Report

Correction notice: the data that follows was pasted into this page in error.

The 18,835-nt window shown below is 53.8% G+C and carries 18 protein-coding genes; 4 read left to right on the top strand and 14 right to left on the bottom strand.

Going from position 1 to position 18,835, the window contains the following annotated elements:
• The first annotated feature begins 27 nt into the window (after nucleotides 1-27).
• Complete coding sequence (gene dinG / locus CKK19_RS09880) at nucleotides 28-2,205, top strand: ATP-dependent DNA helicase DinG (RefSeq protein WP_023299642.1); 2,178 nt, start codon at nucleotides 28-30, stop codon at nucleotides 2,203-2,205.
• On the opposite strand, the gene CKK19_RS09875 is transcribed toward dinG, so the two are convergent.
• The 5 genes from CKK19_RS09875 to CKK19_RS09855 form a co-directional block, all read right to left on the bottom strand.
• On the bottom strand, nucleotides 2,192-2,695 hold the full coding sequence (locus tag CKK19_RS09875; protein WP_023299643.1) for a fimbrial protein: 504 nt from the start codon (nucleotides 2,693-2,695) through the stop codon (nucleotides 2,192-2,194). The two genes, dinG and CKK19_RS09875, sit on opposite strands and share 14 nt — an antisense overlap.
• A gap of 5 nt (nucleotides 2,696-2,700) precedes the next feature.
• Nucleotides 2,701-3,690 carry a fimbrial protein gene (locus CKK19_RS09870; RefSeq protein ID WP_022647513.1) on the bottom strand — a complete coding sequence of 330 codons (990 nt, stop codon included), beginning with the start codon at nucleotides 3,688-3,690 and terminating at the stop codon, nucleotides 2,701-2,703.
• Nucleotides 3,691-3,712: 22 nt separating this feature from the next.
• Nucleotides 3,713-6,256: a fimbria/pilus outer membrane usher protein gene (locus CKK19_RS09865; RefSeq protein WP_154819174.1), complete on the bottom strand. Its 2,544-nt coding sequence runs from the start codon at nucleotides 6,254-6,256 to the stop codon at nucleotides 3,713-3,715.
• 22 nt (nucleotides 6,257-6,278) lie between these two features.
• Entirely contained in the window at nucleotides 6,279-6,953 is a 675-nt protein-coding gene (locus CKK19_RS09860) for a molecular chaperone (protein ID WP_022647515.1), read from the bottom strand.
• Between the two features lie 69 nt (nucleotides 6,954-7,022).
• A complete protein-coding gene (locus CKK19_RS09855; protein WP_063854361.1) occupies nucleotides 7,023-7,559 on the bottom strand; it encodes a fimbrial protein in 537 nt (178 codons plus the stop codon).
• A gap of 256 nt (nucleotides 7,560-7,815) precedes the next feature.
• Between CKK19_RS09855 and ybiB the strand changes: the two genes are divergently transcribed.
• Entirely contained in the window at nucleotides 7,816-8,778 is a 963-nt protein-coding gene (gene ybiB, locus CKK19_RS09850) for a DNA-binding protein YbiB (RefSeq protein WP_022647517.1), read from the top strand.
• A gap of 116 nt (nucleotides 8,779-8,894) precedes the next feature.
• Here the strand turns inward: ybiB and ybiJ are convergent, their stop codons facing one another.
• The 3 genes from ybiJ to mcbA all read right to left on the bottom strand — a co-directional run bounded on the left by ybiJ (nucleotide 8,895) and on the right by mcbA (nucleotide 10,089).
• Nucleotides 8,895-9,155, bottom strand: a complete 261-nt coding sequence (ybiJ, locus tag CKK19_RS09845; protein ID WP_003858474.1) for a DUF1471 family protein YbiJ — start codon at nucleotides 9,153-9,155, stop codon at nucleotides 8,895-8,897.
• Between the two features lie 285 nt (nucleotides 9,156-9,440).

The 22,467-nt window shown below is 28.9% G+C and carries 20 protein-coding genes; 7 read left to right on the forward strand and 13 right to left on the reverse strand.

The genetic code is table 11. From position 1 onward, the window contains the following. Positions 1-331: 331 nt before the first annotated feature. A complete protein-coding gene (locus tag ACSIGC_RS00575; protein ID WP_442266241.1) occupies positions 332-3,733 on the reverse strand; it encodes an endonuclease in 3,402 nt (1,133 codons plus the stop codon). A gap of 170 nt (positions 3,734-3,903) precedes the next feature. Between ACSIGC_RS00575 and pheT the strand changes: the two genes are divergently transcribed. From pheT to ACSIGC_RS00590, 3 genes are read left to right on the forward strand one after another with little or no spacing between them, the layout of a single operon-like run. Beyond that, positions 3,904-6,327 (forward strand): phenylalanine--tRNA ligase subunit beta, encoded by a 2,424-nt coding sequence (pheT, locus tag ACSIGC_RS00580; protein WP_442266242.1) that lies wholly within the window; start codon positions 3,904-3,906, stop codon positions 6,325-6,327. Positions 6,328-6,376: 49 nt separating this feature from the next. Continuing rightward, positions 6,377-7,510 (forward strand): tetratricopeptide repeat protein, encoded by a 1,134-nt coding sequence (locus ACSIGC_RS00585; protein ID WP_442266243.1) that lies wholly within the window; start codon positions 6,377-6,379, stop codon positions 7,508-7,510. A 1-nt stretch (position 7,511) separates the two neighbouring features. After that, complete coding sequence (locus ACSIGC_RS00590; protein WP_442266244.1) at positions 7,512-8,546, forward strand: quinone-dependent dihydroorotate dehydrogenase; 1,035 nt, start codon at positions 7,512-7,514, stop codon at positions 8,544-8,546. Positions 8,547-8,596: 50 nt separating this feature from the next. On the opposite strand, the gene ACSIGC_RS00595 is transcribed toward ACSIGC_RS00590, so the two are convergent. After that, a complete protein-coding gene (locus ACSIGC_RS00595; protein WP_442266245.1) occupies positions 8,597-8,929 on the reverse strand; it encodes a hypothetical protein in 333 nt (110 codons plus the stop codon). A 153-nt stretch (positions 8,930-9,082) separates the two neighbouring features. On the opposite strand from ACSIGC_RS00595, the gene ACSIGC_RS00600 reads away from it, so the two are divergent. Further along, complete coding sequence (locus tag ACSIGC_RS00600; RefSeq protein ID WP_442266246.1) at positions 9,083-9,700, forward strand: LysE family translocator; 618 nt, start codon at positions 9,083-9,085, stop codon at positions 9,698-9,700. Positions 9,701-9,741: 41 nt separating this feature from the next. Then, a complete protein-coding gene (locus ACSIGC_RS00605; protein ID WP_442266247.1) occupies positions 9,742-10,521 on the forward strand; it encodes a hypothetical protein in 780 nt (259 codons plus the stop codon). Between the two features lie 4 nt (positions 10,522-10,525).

DES Chapter 8 Technical Issues in Projecting Financial Statements and Forecasting Financing Needs DES Chapter 8 1 Extensions This chapter describes extensions to: Projections based on the proportional percent of sales method Alternative financing policies Calculations of interest expense and interest income The base line calculations from Chapter 7 are in the file Ch 08 Base Model.xls. DES Chapter 8 2 Extensions to Proportional Percent of Sales Method Linear with intercept Non-linear Lumpy assets DES Chapter 8 3 Alternative Financing Policies Dividend policies Constant growth Fixed payout Residual Equity issuance and repurchase Debt as fixed percent of market value DES Chapter 8 4 Interest Income and Expense Based on average levels of debt and short-term investments DES Chapter 8 5 When Projections Aren’t a Proportional Percentage of Sales Linear with intercept SGA = fixed expenses + sales (variable costs % of sales) = a + b(sales) Income Statement Net Sales Selling, general & administrative 1999 770 2000 2001 800 840 171 187.0 DES Chapter 8 200 2002 2003 944 1000 205 215 6 Estimating a and b In Excel, use the =INTERCEPT and the =SLOPE functions to find the values of a and b. Use these values of a and b to project SGA. SGA = 55.4 + 0.1610(Sales) See the file Ch 08 Projection- Linear with Intercept.xls. DES Chapter 8 7 SG&A 400 350 300 250 200 150 100 50 - SGA = 55.4 + 0.1610(sales) . SGA = 0.2252(sales) - 1,000 500 1,500 Sales DES Chapter 8 8 Nonlinear Models Quadratic model Useful for assets that must increase at a decreasing rate with sales Often inventory behaves like this See the file Ch 08 ProjectionsNonlinear (Quadratic) Inventory.xls. DES Chapter 8 9 Inventory Example 1995 1996 1997 1998 1999 Sales Sales2 50 60 70 80 90 2000 2001 2002 100 110 120 2,500 3,600 4,900 6,400 8,100 10,000 12,100 14,400 Inventory 11 13 15 18 20 22 24 25 Using the =LINEST function in Excel, the equation that best fits the inventory and sales data is Inventory = -0.00071(Sales2) + 0.331(Sales) – 4.10 DES Chapter 8 10 Inventory Example … Or, alternately, if you used a log fit (see the file Ch 08 Projections- Nonlinear (Quadratic) Inventory.xls): Inventory = -55.8 + 16.9(ln[sales]) Notice that in the graph on the next slide, the quadratic and the log projections agree quite closely through sales levels of 225 or so, but diverge rapidly after that. DES Chapter 8 11 Inventory 45 40 35 30 25 20 15 10 5 0 Inventory Fitted quadratic Fitted Log i 0 100 200 300 Sales DES Chapter 8 12 Comparison with Linear Models The linear and nonlinear models agree on the fitted data through 2002, but disagree in their projections. The choice of which to use—a linear model or a nonlinear model—depends on how you really expect the asset (in this case, inventory) to grow as the firm grows. DES Chapter 8 13 Inventory 45 40 35 30 25 20 15 10 5 0 Inventory Fitted quadratic Fitted Linear Constant percent Fitted log i 0 100 200 Sales DES Chapter 8 14 Lumpy Assets Not all assets can be purchased or acquired in bits and pieces. For example, usually an entire plant must be built at one time—not half a plant one year, and another half several years later. See the file Ch 08 Projections- Lumpy Assets.xls DES Chapter 8 15 Net PP&E 350 Net PP&E 300 250 Net PP&E 200 150 100 1997 1998 1999 2000 2001 2002 2003 Year DES Chapter 8 16 Projecting Lumpy Assets When there is excess capacity, then assets don’t have to grow very much to support sales. So either: Input the actual level of assets, or Choose a ratio of asset/sales, such as Net PPE / Sales, that initially declines (reflecting the fact that the firm won’t have to add assets to support sales), and then has a large increase to reflect the addition of a lumpy asset. DES Chapter 8 17 Alternative Dividend Policies Chapters 6 and 7 assumed a constant growth policy. Other policies are Fixed payout ratio policy Residual dividend policy See the files Ch 08 Financing- Fixed Payout Policy.xls and Ch 08 Financing- Residual Dividend Model.xls. DES Chapter 8 18 Fixed Payout Ratio Policy Very simple: Just assume the company will pay out a fixed percent, say 20%, of net income. If net income is less than zero, then the company will pay zero dividend. Many companies do target a payout ratio— at least over a several-year period. Produces dividends that are more volatile than a fixed growth rate policy. DES Chapter 8 19 Balancing Under the Fixed Payout Ratio Policy The balance sheet is balanced the same way as in the constant growth dividend policy. If liabilities are too small, then first marketable securities are sold, and then short term debt is added. If assets are too small, then first short-term debt is retired, and then short-term investments are added. DES Chapter 8 20 Residual Dividend Policy Under this policy, assets and liabilities are set at their desired levels, and the dividend payment is adjusted to make the balance sheet balance. In essence, the firm pays out everything it doesn’t need. DES Chapter 8 21 Balancing Under the Residual Dividend Policy First, start out with dividends = 0. If liabilities are too small, reduce shortterm investments to zero. If liabilities are still too small, then add short-term debt until the balance sheet balances. DES Chapter 8 22 Balancing when Assets Are Too Small If assets are too small (so liabilities are too big) then first reduce short-term debt to zero. If assets are still too small, then instead of sticking the excess cash in short-term investments, pay out the excess as a dividend. So, instead of accumulating marketable securities when it has excess cash, the firm will pay dividends. DES Chapter 8 23 Residual Dividend Policy The residual dividend policy will result in more volatile dividends than the constant growth policy or the fixed payout ratio policy. DES Chapter 8 24 Dividends in Practice Management tries to avoid negative “surprises” from reducing dividends. Try to set a stable policy that can be maintained from year-to-year. Many firms use residual model to estimate dividends over next five-year period, then base growth rate on these results. DES Chapter 8 25 Dividends in Practice Many firms use residual model to estimate dividends over next five-year period, then pay dividends each year using smooth annual growth rate based on the five-year average growth from the residual model. DES Chapter 8 26 Stock Repurchases Impact is similar to a dividend, but with some differences: Dividends reduce equity by reducing retained earnings. Repurchases reduce equity by reducing “common stock at par value and paid in capital.” See Ch 08 Financing- Repurchase Equity.xls DES Chapter 8 27 Repurchases Repurchases do not create or destroy value The cash distributed is a reduction in equity value Pre-repurchase value of firm = postrepurchase value + cash distributed to shareholders DES Chapter 8 28 Repurchases As for projections, the only complicated issue is how many shares will remain after the repurchase. If Ppre is the stock price before the repurchase, and Npre shares before, and Ppost is the stock price after the repurchase, and Npost shares after, and R is the dollar amount repurchased then DES Chapter 8 29 Repurchases NpostPpre = PpreNpre - R Npost = Npre - R/Ppre If used in a valuation model, it is often easier to write this as (VE is value of equity as calculated in valuation spreadsheet): Npost = Npre[ VEpost/(VEpost + R) ] DES Chapter 8 30 Repurchases The choice of how to distribute cash to shareholders—either through dividends or repurchases—doesn’t influence the current intrinsic stock price. However, the future stock prices will be higher with repurchases relative to dividend payments, since the number of shares of stock fall. But future wealth of shareholders is the same whether firm distributes cash as dividends or repurchases. DES Chapter 8 31 Issuing New Common Equity This is the reverse of a repurchase. If R is the amount the company raises in an equity issue, and Ppre is the price before the issue, and Ppost is the price after the issue then: NpostPpost = Ppre Npre + R See the file Ch 08 Financing- Issue Equity.xls DES Chapter 8 32 New Common Equity Npost = Npre + R/Ppre Or, more conveniently for use in spreadsheet valuation models: Npost = Npre + VEpre/(VEpre – R) DES Chapter 8 33 Debt as a Proportion of Market Value Finance theory says companies should use market values rather than book values to choose debt levels. In the last chapter, we projected debt as a percent of operating capital because we hadn’t yet determined the value of the company. DES Chapter 8 34 Steps for Using Market Value Weights for Debt 1. 2. 3. Decide on the target percentage, wD. Make your operating projections, including taxes on operating profits. Project NOPAT, investment in operating capital, and FCF. Use these to calculate the value of operations in each year. DES Chapter 8 35 Steps… 4. 5. Set long-term debt to be the specified percent of the value of operations— and make the financial statements balance using one of the dividend policies we discussed. See the file Ch 08 Financing- Debt as % of Value of Operations.xls. DES Chapter 8 36 Interest Expense Based on Average Debt During Year In the last chapter, interest expense was based on the beginning of year debt level This will underestimate interest expense when the debt level is growing, as it will for most stable, growing firms. DES Chapter 8 37 Interest Expense… Interest expense based on the average of the end-of-year and beginning-ofyear debt levels will give a better estimate of the interest the firm will actually pay. However, this results in interdependencies between the debt level and net income. DES Chapter 8 38 Interdependencies—When Interest Expense Is Based on Current Year’s Debt Net income depends on interest expense. Interest expense depends on debt. Debt depends on required financing. Required financing depends on retained earnings. Retained earnings depends on net income. Net income depends on interest expense… DES Chapter 8 39 Interdependencies This gives rise to a circular reference when formulas for interest expense as a function of the current year-end debt, or the average of the beginning and ending debt levels, is programmed into a spreadsheet. DES Chapter 8 40 Circularity Fortunately, Excel can resolve the circularity by iterating. See the file Ch 08 Financing- Interest Based on Average.xls. Make sure your spreadsheet will automatically iterate: Tools, Options, Iteration, then check box. DES Chapter 8 41